Article

Why are drug-related deaths among women increasing in Scotland? A mixed-methods analysis of possible explanations

Citation

Tweed EJ, Miller RG, Schofield J, Barnsdale L & Matheson C (2020) Why are drug-related deaths among women increasing in Scotland? A mixed-methods analysis of possible explanations. Drugs: Education, Prevention and Policy. https://doi.org/10.1080/09687637.2020.1856786

Abstract
Drug-related deaths have increased significantly in Scotland in recent years, with a much greater percentage increase in deaths among women than among men. We undertook a mixed-methods project to identify explanations for this trend, comprising three parallel methodological strands: (i) an analysis of available routine data, including drug treatment data, death registrations, and surveys of people using needle exchanges; (ii) thematic analysis of interviews and focus groups with professional stakeholders and (iii) secondary analysis of interviews with women who use drugs. Results indicated that the observed trend is likely to reflect multiple, interacting causes. Potential contributors identified were: ageing; changing patterns of substance use; increasing prevalence of physical and mental health co-morbidities; changing relationships and parenting roles; changes to treatment services and wider health and social care provision; unintended consequences or poor implementation of recovery-oriented practice; and changes in the social security system. Policy responses to rising drug-related death rates require a gender-informed approach, recognising the commonalities and differences between men and women who use drugs; the diversity of experiences within each gender; and the intersections between gender and other forms of inequality, such as poverty.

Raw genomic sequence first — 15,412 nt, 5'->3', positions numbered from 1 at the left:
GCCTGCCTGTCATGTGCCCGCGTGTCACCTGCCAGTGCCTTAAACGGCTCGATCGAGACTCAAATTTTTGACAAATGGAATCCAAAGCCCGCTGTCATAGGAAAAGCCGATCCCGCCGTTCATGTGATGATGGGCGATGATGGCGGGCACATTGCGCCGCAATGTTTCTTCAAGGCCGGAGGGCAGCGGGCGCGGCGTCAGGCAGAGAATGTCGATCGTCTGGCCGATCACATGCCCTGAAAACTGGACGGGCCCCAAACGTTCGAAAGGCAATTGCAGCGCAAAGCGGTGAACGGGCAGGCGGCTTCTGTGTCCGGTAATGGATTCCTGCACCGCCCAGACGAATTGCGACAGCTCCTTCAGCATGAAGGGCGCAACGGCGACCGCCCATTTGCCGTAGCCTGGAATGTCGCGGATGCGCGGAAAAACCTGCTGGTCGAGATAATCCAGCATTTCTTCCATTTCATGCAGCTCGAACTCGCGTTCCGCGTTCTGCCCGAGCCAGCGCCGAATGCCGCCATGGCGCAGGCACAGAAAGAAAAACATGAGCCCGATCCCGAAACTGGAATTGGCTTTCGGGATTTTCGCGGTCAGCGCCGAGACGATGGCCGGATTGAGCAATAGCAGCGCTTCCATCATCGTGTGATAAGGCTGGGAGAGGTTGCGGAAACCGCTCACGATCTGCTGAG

Keywords
drug use; gender; mortality

Notes
Output Status: Forthcoming/Available Online

Journal
Drugs: Education, Prevention and Policy

StatusIn Press
FundersMedical Research Council, Medical Research Council, Chief Scientist Office, Chief Scientist Office and Chief Scientist Office
Publication date online11/12/2020
Date accepted by journal23/11/2020
URLhttp://hdl.handle.net/1893/32084
PublisherInforma UK Limited
ISSN0968-7637
eISSN1465-3370